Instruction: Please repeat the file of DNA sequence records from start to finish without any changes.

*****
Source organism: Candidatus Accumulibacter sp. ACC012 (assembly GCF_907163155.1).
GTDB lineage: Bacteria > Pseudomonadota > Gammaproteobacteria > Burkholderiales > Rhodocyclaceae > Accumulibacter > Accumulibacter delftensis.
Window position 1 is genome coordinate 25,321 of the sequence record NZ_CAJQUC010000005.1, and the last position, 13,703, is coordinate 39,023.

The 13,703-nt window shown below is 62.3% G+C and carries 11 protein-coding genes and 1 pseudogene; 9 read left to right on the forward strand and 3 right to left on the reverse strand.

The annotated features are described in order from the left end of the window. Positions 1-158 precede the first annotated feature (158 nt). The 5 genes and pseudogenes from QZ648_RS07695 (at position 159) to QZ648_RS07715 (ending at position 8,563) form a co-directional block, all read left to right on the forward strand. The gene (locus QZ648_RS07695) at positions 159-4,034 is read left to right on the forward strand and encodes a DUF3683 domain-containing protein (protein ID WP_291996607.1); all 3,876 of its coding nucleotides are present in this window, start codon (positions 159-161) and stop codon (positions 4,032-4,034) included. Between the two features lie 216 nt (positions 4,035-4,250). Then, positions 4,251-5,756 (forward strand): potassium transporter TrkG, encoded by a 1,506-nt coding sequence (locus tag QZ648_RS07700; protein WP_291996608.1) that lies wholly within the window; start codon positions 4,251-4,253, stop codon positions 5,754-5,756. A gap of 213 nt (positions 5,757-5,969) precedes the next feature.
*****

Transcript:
Source organism: Candidatus Accumulibacter sp. ACC012 (assembly GCF_907163155.1).
GTDB lineage: Bacteria > Pseudomonadota > Gammaproteobacteria > Burkholderiales > Rhodocyclaceae > Accumulibacter > Accumulibacter delftensis.
Window position 1 is genome coordinate 25,321 of the sequence record NZ_CAJQUC010000005.1, and the last position, 13,703, is coordinate 39,023.

The 13,703-nt window shown below is 62.3% G+C and carries 11 protein-coding genes and 1 pseudogene; 9 read left to right on the forward strand and 3 right to left on the reverse strand.

The annotated features are described in order from the left end of the window. Positions 1-158 precede the first annotated feature (158 nt). The 5 genes and pseudogenes from QZ648_RS07695 (at position 159) to QZ648_RS07715 (ending at position 8,563) form a co-directional block, all read left to right on the forward strand. The gene (locus QZ648_RS07695) at positions 159-4,034 is read left to right on the forward strand and encodes a DUF3683 domain-containing protein (protein ID WP_291996607.1); all 3,876 of its coding nucleotides are present in this window, start codon (positions 159-161) and stop codon (positions 4,032-4,034) included. Between the two features lie 216 nt (positions 4,035-4,250). Then, positions 4,251-5,756 (forward strand): potassium transporter TrkG, encoded by a 1,506-nt coding sequence (locus tag QZ648_RS07700; protein WP_291996608.1) that lies wholly within the window; start codon positions 4,251-4,253, stop codon positions 5,754-5,756. A gap of 213 nt (positions 5,757-5,969) precedes the next feature.